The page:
A Cambodian man who faced deportation from the U.S. has been released from detention and returned to his family, while at least five others have been told they will be sent to Cambodia in the coming weeks, a U.S.-based advocacy organization said.
Ched Nin, one of the “Minnesota 8,” a high-profile group of Cambodians under threat of deportation, was released on February 24 after a U.S. immigration judge granted him a family hardship waiver, according to a statement by the Southeast Asia Resource Action Center released on Wednesday. The group said five of the eight had been notified of their upcoming deportation.
Mr. Nin moved to the U.S. in 1986 as a 6-year-old refugee and was detained by U.S. immigration authorities in August over a 2010 criminal conviction, the statement says.
Mr. Nin served a two-year prison sentence for firing a BB gun at the back of a car.
“My family and I went through a lot these past six months and my heart breaks for those who continue to be separated from their families,” said Mr. Nin, who has five children, in the statement. “I know there is still more work to be done.”
The eight, all legal permanent residents of the U.S., have gained media notoriety following a monthslong campaign led by family members and immigration advocates seeking to halt their deportations. A 2002 U.S.-Cambodia repatriation agreement allows for the deportation of Cambodians who have been convicted of a felony.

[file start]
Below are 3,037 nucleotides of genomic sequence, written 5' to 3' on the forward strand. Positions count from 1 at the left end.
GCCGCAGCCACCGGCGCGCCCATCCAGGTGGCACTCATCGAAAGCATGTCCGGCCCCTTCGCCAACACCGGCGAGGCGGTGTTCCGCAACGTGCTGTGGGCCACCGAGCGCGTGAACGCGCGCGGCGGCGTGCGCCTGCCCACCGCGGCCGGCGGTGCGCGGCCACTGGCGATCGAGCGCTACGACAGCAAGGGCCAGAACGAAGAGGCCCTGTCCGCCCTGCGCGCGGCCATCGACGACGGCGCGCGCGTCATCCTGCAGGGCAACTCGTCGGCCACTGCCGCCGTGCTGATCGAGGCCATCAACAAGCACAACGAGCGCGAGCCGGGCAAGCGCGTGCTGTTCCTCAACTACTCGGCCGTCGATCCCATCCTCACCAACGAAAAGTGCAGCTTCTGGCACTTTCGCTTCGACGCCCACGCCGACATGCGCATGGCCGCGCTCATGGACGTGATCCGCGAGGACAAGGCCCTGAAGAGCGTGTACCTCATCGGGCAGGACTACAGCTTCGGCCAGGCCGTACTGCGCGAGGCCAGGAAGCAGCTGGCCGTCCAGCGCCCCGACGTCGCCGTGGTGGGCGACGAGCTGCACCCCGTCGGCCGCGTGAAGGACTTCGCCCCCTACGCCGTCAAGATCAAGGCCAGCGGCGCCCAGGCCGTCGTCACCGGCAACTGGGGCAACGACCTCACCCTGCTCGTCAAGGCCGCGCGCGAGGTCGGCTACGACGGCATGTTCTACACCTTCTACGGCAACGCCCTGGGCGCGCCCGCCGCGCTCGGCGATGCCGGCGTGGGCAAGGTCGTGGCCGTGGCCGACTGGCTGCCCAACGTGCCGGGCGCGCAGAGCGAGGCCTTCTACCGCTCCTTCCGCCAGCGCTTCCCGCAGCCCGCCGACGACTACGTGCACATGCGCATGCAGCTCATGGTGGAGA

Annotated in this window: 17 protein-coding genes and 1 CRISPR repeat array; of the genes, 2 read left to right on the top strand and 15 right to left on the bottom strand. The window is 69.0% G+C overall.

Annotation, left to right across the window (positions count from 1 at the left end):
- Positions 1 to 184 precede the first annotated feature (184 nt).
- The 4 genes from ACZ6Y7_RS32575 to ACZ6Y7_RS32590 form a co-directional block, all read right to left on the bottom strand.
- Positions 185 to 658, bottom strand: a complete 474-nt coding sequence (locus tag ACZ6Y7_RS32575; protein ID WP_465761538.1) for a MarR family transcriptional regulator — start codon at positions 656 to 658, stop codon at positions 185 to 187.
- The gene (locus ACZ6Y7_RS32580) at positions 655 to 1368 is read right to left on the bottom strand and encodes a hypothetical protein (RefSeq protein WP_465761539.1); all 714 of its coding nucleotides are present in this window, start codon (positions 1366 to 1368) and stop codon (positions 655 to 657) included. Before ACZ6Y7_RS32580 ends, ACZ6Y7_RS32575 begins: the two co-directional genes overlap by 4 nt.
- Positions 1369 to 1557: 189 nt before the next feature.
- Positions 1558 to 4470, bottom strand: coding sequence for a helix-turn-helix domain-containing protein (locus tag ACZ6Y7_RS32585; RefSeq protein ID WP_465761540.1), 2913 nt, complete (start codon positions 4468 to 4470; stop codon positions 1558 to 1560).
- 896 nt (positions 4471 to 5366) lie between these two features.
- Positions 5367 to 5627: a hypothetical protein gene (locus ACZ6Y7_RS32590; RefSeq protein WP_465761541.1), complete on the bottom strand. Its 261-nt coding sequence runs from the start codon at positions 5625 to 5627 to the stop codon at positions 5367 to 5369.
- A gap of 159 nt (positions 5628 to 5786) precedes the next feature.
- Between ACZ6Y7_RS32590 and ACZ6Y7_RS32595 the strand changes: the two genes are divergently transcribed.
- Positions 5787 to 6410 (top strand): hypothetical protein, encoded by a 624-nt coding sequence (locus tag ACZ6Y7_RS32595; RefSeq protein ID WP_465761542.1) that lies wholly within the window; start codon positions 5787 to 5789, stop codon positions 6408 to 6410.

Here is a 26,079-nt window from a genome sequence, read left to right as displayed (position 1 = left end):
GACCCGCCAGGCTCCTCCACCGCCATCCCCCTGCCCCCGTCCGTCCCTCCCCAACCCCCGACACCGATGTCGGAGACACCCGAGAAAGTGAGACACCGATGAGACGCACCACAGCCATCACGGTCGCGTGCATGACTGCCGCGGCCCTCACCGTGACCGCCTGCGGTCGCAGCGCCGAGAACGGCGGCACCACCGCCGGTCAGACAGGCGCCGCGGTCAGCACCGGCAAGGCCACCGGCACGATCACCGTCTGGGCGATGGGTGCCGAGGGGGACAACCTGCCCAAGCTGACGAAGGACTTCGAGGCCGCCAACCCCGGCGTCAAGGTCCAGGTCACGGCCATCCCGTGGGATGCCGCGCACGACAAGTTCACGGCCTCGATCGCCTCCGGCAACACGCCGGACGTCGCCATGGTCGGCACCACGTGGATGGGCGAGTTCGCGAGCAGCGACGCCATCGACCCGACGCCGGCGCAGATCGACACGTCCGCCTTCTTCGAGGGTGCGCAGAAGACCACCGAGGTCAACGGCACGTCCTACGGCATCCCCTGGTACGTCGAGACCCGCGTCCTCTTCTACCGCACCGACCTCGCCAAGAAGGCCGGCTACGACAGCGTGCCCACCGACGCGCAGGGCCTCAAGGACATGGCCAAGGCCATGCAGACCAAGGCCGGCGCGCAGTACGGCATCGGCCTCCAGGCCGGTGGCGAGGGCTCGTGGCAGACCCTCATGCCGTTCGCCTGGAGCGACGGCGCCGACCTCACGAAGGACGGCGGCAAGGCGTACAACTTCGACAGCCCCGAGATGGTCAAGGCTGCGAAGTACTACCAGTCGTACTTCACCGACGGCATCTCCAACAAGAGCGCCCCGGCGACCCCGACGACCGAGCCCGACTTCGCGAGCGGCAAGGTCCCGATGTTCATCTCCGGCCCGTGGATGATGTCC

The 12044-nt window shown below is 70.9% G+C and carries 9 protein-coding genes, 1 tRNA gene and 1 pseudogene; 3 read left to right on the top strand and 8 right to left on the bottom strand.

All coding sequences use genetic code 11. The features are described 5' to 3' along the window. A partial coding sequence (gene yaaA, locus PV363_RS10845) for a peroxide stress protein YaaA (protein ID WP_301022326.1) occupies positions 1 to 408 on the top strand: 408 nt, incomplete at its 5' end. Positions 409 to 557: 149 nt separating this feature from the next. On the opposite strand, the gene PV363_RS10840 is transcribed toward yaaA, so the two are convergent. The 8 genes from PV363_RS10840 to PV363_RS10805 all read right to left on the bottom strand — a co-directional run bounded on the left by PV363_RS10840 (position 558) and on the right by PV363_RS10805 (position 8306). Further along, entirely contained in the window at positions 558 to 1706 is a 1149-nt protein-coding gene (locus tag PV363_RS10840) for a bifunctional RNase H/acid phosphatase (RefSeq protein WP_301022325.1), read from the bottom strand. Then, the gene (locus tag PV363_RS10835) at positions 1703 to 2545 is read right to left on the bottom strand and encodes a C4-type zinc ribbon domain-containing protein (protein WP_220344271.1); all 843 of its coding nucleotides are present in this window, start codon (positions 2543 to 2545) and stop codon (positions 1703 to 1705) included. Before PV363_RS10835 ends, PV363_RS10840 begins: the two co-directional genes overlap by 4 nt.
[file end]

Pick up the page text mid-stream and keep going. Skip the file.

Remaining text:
Julie Mao, an attorney with the National Immigration Project of the National Lawyers Guild, called the judge’s decision to release Mr. Nin because of family hardship a “rare form of relief.”
“We celebrate Ched’s release and the organizing that brought us to this victory, while recognizing the thousands of families impacted by deportations that are unable to access such relief due to our unjust immigration laws,” she said in the statement.
More than 500 Cambodians have been deported under the agreement since 2002, according to Phnom Penh-based Returnee Integration Support Center.
Bill Herod, a center adviser who has worked with Cambodian deportees for more than a decade, said it wasn’t unheard of for Cambodians involved in well-known cases to have their deportation orders dropped, but he was unaware of any Cambodian avoiding deportation by citing family hardship. As deportations often create serious social and economic challenges for families, he said he hoped Mr. Nin’s case would establish a precedent.
“Certainly many of those who have been deported, it has resulted in family hardship. They were the primary breadwinner,” he said.
Deportee advocacy group 1Love Cambodia celebrated Mr. Nin’s release while recognizing that many still faced deportation—currently more than 30 Cambodians, officials announced last month.